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Multimodal nanoparticles for structural and functional tracking of stem cell therapy on muscle regeneration

Periodic Reporting for period 3 - nTRACK (Multimodal nanoparticles for structural and functional tracking of stem cell therapy on muscle regeneration)

Reporting period: 2020-10-01 to 2022-03-31

Cell therapy offers promising opportunities to approach several diseases for which no effective therapies are currently available. However, the prognosis of the treatment efficacy commonly only relies on the progression of the disease symptoms. There is a need of tools to evaluate and predict the safety and success of cell-based treatments in earlier stages. This limitation may hinder the development of cell therapies. The current lack of methods providing real-time tracking of transplanted cells and knowledge on their early biodistribution and viability, is one of the major weaknesses of the available cell-based treatments. The main goal of nTRACK was to develop a safe and highly sensitive multimodal nanoimaging agent enabling non-invasive, quantitative, and longitudinal stem cell tracking and whole body biodistribution. nTRACK will also provide information on cell (long-term) viability using the combination of CT, MRI, and PET, which are imaging modalities that are clinically available.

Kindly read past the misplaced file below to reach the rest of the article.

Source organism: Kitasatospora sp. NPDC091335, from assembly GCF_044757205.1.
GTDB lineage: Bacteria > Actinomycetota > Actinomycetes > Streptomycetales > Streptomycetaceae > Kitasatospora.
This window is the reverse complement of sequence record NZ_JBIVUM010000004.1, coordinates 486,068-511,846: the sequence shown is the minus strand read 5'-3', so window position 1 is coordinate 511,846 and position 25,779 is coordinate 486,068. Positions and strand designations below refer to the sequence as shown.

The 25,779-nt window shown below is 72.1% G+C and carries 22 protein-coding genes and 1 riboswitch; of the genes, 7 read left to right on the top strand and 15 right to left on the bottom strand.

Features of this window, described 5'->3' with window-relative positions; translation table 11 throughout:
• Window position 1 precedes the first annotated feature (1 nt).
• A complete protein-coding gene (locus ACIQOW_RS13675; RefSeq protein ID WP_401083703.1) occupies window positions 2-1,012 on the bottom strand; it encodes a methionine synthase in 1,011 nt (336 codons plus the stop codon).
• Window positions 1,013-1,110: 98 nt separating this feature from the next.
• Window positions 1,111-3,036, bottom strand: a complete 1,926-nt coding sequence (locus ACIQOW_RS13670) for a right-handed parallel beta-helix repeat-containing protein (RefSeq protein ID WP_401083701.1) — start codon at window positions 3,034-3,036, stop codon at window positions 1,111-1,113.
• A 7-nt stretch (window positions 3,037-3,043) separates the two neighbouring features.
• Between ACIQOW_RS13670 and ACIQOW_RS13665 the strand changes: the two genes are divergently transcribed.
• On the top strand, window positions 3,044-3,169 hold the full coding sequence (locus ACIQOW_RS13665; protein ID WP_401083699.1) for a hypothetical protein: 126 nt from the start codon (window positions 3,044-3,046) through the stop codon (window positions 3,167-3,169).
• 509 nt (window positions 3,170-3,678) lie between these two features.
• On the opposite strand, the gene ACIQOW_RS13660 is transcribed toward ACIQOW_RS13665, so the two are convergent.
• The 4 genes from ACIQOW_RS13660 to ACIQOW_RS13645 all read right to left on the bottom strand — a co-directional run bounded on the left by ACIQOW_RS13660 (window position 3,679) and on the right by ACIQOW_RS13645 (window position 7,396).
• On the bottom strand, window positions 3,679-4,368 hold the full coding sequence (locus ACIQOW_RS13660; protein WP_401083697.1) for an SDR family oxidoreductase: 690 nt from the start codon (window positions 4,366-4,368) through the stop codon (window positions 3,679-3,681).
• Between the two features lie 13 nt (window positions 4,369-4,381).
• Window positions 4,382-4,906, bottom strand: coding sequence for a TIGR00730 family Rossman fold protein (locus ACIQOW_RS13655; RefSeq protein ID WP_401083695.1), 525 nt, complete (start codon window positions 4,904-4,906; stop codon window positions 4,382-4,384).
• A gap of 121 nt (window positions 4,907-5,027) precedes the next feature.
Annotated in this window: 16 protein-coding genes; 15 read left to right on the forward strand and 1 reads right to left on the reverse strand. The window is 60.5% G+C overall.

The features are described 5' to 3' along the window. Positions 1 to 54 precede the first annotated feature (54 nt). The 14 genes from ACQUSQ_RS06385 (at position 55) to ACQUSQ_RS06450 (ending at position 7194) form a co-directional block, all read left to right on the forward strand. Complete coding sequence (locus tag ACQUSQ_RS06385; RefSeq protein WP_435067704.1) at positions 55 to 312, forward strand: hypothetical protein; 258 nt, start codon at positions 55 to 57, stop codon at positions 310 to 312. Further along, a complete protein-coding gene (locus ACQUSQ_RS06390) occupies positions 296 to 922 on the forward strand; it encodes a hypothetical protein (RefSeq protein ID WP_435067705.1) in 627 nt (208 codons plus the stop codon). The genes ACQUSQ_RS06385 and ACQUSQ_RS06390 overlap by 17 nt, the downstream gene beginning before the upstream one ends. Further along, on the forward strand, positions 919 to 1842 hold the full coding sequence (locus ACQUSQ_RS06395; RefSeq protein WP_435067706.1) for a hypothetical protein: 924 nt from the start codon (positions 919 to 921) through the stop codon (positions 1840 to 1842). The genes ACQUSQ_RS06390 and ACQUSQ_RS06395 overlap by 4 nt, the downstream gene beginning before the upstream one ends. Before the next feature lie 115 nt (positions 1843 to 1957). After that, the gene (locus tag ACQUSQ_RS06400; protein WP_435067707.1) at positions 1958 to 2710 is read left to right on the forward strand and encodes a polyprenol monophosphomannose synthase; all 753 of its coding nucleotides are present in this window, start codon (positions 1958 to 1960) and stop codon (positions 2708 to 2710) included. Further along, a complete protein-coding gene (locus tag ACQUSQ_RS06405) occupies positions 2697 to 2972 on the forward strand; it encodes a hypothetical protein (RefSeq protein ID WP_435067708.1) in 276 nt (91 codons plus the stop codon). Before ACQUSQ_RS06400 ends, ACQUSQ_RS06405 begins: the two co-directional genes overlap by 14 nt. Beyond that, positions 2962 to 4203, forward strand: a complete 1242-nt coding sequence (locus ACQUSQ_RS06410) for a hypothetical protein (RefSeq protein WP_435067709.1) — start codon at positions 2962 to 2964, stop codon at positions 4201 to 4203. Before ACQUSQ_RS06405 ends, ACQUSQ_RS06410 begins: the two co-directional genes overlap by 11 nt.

In this regard, nTRACK nanoparticles (NPs) are biocompatible nano-imaging agents that can support the development of new cellular therapies. The NPs developed by a consortium in the context of an EU H2020 grant in the topic “Nanotechnologies for imaging cellular transplants and regenerative processes in vivo” under the title of “Multimodal nanoparticles for structural and functional tracking of stem cell therapy on muscle regeneration (nTRACK)”; nTRACK project achieved the main goal set.
The NPs have been carefully characterized and scale-up according to the GMP standards. From the safety and toxicological perspective, it’s been demonstrated that standardized nanoparticle cell loading is safe and non-toxic. No observable adverse effects have been found nor cellular functionality has been affected or modified by the cytosolic presence of the nanoparticles. A complete set of in vitro and in vivo studies under GLP rules has been carried out that there were no remarkable toxicological effects.